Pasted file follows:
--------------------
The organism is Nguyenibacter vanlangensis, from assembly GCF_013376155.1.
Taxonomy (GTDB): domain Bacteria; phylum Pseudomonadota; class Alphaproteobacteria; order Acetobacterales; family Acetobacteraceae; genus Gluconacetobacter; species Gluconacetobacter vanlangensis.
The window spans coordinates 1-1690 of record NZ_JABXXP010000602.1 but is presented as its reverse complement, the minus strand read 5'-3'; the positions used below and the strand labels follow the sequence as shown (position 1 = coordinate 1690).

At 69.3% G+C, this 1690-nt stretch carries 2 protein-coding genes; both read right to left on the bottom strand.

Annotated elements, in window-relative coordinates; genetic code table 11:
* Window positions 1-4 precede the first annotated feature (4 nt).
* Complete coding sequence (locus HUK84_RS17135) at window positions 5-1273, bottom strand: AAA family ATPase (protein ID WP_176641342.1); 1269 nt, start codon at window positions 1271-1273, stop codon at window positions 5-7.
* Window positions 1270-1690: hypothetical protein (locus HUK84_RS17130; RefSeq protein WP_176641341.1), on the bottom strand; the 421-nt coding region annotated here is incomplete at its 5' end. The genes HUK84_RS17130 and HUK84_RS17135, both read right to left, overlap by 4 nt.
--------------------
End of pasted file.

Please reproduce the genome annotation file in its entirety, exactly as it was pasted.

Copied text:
The organism is Nguyenibacter vanlangensis, from assembly GCF_013376155.1.
Taxonomy (GTDB): domain Bacteria; phylum Pseudomonadota; class Alphaproteobacteria; order Acetobacterales; family Acetobacteraceae; genus Gluconacetobacter; species Gluconacetobacter vanlangensis.
The window spans coordinates 1-1690 of record NZ_JABXXP010000602.1 but is presented as its reverse complement, the minus strand read 5'-3'; the positions used below and the strand labels follow the sequence as shown (position 1 = coordinate 1690).

At 69.3% G+C, this 1690-nt stretch carries 2 protein-coding genes; both read right to left on the bottom strand.

Annotated elements, in window-relative coordinates; genetic code table 11:
* Window positions 1-4 precede the first annotated feature (4 nt).
* Complete coding sequence (locus HUK84_RS17135) at window positions 5-1273, bottom strand: AAA family ATPase (protein ID WP_176641342.1); 1269 nt, start codon at window positions 1271-1273, stop codon at window positions 5-7.
* Window positions 1270-1690: hypothetical protein (locus HUK84_RS17130; RefSeq protein WP_176641341.1), on the bottom strand; the 421-nt coding region annotated here is incomplete at its 5' end. The genes HUK84_RS17130 and HUK84_RS17135, both read right to left, overlap by 4 nt.